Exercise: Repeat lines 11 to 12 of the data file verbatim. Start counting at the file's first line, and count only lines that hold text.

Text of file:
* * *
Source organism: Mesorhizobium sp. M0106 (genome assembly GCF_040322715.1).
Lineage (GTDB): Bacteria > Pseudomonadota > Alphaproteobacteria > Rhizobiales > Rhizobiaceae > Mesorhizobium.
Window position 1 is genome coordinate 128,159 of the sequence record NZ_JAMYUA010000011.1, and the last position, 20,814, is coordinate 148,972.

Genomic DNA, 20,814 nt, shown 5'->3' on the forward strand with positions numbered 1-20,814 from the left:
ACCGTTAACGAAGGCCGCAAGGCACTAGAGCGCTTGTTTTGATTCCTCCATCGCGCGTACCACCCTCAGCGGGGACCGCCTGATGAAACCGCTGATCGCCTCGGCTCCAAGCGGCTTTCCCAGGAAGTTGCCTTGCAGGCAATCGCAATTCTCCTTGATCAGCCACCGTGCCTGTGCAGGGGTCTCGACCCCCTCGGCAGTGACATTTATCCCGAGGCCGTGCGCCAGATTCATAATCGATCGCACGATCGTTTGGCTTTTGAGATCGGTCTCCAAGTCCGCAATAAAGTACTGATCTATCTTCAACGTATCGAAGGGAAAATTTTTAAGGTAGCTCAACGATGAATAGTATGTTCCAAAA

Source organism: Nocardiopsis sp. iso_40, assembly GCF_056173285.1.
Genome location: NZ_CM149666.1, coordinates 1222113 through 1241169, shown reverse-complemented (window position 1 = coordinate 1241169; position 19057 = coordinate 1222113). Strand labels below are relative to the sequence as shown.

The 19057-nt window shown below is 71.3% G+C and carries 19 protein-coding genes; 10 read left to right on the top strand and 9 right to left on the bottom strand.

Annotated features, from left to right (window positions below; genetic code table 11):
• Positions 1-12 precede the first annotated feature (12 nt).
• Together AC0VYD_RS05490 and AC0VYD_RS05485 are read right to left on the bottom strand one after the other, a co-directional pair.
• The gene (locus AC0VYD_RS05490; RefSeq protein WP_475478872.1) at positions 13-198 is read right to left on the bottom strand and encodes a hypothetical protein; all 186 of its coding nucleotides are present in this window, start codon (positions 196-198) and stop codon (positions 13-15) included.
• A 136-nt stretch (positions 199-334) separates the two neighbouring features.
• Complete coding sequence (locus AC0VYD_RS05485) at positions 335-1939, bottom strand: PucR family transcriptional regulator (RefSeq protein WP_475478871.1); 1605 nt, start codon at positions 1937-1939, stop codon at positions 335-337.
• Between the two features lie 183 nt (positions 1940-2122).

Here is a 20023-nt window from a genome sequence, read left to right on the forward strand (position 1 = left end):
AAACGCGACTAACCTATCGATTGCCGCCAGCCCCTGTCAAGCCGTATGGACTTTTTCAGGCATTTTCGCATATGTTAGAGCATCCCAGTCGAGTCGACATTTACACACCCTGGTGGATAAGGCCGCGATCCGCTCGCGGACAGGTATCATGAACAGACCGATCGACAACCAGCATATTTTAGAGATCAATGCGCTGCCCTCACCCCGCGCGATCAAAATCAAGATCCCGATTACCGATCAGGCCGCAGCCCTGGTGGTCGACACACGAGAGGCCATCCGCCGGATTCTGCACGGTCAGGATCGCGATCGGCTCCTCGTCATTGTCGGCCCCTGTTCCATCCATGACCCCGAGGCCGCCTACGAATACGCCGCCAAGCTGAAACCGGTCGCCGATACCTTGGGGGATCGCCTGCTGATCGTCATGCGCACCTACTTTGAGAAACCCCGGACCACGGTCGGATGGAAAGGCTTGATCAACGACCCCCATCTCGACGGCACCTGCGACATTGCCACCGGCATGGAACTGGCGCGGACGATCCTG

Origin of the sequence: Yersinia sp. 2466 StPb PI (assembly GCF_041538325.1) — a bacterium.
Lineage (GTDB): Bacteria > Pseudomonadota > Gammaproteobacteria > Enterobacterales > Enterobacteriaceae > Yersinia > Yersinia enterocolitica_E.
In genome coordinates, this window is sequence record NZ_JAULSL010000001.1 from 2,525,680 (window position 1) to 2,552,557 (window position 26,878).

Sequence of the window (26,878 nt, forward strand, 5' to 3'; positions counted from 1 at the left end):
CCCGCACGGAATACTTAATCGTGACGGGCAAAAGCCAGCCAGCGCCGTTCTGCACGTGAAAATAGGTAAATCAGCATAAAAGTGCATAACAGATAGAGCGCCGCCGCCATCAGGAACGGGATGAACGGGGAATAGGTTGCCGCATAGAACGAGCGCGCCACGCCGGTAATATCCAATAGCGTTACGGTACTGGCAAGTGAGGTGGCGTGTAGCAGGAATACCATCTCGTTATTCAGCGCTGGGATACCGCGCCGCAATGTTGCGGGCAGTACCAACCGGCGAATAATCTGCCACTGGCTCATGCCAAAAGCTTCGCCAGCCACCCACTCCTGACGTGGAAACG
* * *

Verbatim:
• Together AC0VYD_RS05490 and AC0VYD_RS05485 are read right to left on the bottom strand one after the other, a co-directional pair.
• The gene (locus AC0VYD_RS05490; RefSeq protein WP_475478872.1) at positions 13-198 is read right to left on the bottom strand and encodes a hypothetical protein; all 186 of its coding nucleotides are present in this window, start codon (positions 196-198) and stop codon (positions 13-15) included.